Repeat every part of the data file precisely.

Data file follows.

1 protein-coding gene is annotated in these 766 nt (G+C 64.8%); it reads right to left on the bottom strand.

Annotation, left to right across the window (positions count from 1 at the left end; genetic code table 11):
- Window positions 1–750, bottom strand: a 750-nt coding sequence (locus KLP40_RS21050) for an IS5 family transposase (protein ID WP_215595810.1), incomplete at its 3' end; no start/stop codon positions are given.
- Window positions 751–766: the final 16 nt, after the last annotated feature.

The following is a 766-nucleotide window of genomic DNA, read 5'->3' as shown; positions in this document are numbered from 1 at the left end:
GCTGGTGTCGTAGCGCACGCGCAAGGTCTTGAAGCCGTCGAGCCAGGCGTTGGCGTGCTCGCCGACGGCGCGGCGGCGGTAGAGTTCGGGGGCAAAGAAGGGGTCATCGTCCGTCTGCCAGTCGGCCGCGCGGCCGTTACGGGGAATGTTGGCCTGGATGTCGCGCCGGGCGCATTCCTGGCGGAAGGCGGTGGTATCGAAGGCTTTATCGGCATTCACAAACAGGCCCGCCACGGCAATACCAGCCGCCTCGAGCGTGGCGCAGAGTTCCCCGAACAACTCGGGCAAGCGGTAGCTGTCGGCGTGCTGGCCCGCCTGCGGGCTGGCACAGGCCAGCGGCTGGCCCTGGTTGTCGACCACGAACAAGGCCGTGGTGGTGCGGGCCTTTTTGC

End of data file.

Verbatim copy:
1 protein-coding gene is annotated in these 766 nt (G+C 64.8%); it reads right to left on the bottom strand.

Annotation, left to right across the window (positions count from 1 at the left end; genetic code table 11):
- Window positions 1–750, bottom strand: a 750-nt coding sequence (locus KLP40_RS21050) for an IS5 family transposase (protein ID WP_215595810.1), incomplete at its 3' end; no start/stop codon positions are given.
- Window positions 751–766: the final 16 nt, after the last annotated feature.

The following is a 766-nucleotide window of genomic DNA, read 5'->3' as shown; positions in this document are numbered from 1 at the left end:
GCTGGTGTCGTAGCGCACGCGCAAGGTCTTGAAGCCGTCGAGCCAGGCGTTGGCGTGCTCGCCGACGGCGCGGCGGCGGTAGAGTTCGGGGGCAAAGAAGGGGTCATCGTCCGTCTGCCAGTCGGCCGCGCGGCCGTTACGGGGAATGTTGGCCTGGATGTCGCGCCGGGCGCATTCCTGGCGGAAGGCGGTGGTATCGAAGGCTTTATCGGCATTCACAAACAGGCCCGCCACGGCAATACCAGCCGCCTCGAGCGTGGCGCAGAGTTCCCCGAACAACTCGGGCAAGCGGTAGCTGTCGGCGTGCTGGCCCGCCTGCGGGCTGGCACAGGCCAGCGGCTGGCCCTGGTTGTCGACCACGAACAAGGCCGTGGTGGTGCGGGCCTTTTTGC